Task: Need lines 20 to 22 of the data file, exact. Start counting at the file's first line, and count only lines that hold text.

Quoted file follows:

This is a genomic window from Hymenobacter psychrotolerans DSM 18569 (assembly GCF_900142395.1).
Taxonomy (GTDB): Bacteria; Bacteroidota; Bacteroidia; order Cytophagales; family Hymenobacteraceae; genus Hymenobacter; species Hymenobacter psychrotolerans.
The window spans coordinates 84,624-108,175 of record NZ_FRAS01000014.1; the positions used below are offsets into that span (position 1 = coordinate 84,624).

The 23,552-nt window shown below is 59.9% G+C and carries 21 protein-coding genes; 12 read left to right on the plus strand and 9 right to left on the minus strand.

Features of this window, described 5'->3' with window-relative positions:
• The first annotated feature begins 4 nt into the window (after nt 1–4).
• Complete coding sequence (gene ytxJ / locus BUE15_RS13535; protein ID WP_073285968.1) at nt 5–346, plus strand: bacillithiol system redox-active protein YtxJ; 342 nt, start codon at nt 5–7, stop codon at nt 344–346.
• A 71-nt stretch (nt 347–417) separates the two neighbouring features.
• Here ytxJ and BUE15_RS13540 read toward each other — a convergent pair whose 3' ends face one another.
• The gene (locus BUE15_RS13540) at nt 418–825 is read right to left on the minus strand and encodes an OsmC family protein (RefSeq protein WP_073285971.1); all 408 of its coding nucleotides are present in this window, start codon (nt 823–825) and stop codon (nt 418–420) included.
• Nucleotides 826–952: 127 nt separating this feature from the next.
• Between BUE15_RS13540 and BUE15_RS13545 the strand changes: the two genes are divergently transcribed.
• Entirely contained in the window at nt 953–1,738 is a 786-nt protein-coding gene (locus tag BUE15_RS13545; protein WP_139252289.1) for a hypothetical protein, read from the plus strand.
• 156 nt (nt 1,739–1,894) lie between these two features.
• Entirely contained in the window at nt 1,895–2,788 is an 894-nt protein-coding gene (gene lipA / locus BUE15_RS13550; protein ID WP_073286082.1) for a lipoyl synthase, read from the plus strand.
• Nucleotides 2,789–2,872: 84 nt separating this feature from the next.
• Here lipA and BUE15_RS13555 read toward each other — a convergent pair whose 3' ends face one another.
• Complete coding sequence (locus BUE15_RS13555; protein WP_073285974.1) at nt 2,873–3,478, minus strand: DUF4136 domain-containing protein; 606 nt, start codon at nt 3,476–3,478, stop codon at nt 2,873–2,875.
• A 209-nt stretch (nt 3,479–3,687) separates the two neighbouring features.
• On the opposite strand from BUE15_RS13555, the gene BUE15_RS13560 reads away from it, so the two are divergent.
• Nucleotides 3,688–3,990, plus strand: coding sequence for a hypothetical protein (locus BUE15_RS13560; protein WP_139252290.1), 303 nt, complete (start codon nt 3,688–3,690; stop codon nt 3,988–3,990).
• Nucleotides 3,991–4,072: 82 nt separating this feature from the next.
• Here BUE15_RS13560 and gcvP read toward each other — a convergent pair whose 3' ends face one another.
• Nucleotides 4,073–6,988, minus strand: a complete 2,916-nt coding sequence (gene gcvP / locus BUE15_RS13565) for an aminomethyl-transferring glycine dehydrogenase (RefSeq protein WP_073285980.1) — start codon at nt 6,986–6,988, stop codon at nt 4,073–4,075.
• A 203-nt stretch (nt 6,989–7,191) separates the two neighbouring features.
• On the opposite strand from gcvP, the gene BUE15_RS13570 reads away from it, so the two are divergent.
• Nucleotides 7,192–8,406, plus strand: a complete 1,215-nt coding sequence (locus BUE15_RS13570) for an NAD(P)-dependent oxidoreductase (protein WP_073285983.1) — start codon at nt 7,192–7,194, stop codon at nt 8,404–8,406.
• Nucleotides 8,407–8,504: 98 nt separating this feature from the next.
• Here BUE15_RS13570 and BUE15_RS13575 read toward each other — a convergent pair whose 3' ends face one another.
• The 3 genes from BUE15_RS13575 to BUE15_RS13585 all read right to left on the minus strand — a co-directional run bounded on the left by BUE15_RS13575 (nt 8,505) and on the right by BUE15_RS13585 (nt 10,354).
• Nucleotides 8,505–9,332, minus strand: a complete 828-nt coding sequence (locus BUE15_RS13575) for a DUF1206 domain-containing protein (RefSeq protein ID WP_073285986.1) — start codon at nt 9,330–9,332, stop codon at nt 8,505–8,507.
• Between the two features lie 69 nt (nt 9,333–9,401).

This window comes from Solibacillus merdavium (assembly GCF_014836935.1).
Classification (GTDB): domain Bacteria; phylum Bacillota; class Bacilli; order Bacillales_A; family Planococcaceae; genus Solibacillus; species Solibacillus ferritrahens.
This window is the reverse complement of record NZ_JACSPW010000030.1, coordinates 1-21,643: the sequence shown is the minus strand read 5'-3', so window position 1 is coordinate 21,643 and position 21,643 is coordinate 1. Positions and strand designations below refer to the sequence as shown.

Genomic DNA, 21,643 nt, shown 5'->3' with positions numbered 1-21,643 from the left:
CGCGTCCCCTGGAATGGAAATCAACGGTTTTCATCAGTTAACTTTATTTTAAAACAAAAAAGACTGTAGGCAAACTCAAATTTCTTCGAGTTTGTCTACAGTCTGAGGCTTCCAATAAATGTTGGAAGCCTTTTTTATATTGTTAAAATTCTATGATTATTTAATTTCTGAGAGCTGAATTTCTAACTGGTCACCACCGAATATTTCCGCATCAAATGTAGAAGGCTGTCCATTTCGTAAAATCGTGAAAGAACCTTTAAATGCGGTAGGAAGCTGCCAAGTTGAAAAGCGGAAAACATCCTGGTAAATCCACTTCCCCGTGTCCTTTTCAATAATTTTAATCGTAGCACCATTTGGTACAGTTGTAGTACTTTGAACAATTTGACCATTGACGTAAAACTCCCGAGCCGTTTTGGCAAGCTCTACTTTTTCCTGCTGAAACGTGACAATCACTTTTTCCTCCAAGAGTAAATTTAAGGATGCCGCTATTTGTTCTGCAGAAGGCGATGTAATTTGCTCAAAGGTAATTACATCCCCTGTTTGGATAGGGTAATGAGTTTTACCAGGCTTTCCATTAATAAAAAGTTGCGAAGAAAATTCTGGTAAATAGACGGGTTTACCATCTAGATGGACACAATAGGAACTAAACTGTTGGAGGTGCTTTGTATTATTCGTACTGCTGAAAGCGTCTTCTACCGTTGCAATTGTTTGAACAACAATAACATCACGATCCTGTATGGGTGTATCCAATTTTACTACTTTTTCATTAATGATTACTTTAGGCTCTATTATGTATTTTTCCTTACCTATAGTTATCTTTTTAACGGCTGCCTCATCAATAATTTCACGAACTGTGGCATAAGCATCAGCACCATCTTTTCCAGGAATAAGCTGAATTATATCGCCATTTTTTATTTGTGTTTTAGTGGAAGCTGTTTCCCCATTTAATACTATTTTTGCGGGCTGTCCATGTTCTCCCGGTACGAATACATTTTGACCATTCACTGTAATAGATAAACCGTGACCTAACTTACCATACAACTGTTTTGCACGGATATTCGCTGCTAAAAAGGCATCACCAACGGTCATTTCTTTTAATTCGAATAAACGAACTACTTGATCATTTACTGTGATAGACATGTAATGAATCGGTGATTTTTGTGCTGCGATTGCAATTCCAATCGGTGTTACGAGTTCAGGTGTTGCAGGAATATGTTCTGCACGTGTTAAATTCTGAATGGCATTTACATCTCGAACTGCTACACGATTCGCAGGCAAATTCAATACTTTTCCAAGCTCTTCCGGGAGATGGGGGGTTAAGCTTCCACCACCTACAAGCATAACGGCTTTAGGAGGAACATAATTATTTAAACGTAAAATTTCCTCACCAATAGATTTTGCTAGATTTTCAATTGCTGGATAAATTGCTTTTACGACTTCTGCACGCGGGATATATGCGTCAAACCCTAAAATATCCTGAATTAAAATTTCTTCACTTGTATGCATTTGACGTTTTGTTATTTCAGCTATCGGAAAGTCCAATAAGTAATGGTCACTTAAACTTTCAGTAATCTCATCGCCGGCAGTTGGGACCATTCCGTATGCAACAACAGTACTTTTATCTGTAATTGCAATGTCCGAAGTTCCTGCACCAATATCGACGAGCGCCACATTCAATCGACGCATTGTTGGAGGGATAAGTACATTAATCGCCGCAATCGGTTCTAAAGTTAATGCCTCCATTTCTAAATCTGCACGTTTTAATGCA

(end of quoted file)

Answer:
• On the opposite strand from BUE15_RS13555, the gene BUE15_RS13560 reads away from it, so the two are divergent.
• Nucleotides 3,688–3,990, plus strand: coding sequence for a hypothetical protein (locus BUE15_RS13560; protein WP_139252290.1), 303 nt, complete (start codon nt 3,688–3,690; stop codon nt 3,988–3,990).
• Nucleotides 3,991–4,072: 82 nt separating this feature from the next.